Another day, another C-suite waking up to the fact that they're actually a "people business". Because they're reliant on people. (Duh...) This realization - often heralded by a new CEO or as a reaction to terrible results in the marketplace - compels the senior execs to embark on a cultural transformation program fueled by millions of dollars' worth of consulting hours.
There's nothing wrong with putting culture first. But the impulse to invest heavily "organizational transformation" consultants is exactly that: an impulse. What the company needs is a thoughtful response.
If you're one of these execs, turn your gaze inward. Before spending another penny on outside help, ask yourself these three questions.
1. Did we hire idiots, or create them?
If your culture stinks, determine whether you hired the wrong people or if good people took on a certain odor after walking in your door. Both are common, but the paths forward are different.
If it turns out you've been hiring idiots, get rid of them. It's no fun (nor is it a quick process), but don't be gutless. If an employee isn't a good fit, you're both better off going separate ways. Then find someone to revamp your hiring process who shares your idea of what a good culture looks like.
But if you've been creating cultural idiocy, take a serious look at yourself and your leaders. Are you functioning well as a leadership team? (Here's an eight-point team health assessment to help you find out.) Make sure you're setting the right tone.
Then turn the idiots you created back into the high-potential people you once hired. Do more listening than talking. Find out what they love about the company, and what they loathe or long for.
For extra credit, empower your people to be the change they seek on a small scale. That'll free you and your leadership team up to tackle the big picture stuff. You might see some innovative practices spring up around the company.
2. Are we changing the right thing?
Culture is an outcome, just like the score of a game is an outcome. If you're unsatisfied with your culture, don't waste time debating what's on the scoreboard. Instead, seek to understand what got you there, then start training for the next match.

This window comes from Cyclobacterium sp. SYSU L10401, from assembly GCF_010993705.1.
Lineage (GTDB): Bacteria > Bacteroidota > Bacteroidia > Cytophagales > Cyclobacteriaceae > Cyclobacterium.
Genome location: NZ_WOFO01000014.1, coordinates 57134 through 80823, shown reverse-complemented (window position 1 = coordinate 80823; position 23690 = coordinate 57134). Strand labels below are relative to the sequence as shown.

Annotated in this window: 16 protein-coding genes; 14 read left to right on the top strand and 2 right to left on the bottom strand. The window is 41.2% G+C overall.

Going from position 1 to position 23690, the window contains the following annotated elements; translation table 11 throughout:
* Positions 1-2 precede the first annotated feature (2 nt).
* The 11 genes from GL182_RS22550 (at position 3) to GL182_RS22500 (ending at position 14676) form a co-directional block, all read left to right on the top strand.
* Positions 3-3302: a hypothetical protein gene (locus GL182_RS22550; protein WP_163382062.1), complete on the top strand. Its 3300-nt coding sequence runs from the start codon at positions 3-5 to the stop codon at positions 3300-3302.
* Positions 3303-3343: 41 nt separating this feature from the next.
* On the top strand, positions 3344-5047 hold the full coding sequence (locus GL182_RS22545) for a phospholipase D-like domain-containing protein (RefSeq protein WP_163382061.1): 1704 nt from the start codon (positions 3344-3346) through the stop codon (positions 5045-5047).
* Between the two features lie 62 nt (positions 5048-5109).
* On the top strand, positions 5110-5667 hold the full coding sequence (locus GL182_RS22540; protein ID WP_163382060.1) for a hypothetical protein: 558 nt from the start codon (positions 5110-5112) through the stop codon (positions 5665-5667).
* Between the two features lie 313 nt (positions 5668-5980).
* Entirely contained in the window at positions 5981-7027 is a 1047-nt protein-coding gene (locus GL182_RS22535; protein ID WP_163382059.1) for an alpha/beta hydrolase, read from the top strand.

Culture manifests from a variety of inputs: people, their values, and the practices they adopt. At Atlassian, we emphasize hiring people with the right set of values and incorporate a values interview into the hiring process. Once hired, we reinforce positive behaviors by allowing peers to recognize and reward each other for living those values.
Fostering a good company culture is a continuous cycle of reflecting, learning, and improving as you move forward. Focus on getting the inputs to culture right, and the results will follow. Don't bother trying to change last week's game.
3. What's our goal?
Ok, this is a trick question. (Sorry.)
The problem with typical transformation programs is they're designed to be finite. But culture isn't a project. There's no finish line to cross. It's more like a muscle that you exercise and hone. And, like a muscle, it'll atrophy if you slack off.
The key to thriving is to adopt new ways of working to match an ever-changing environment. This might mean embracing remote work so you can take advantage of a larger talent pool. It might mean opening up information across the company so teams aren't slowed down by lack of access. If you're really serious, it might even mean re-thinking your own role.
Don't scan the horizon looking for a signal that you've "solved" culture and can move on to something else. There won't be one. But if you notice your people making decisions autonomously or sharing lessons learned, you're on the right track.
Culture changes, values don't
Like everything else about your business, culture is subject to change. The way you work today is different from when you were 3 people, and it'll be different still when you're 3,000. The trick to maintaining healthy culture through it all is to build a strong foundation of values that inform daily rituals and decisions. One of our values? at Atlassian is "Don't ?#@!% the customer", which will stay with us forever. How we live by it changes as we grow.
It's not only about leaders or only about front-line staff. Each person owns the culture and influences it. Make sure actions stem from a set of values you all hold dear, and you'll bring about a culture everyone can be proud of.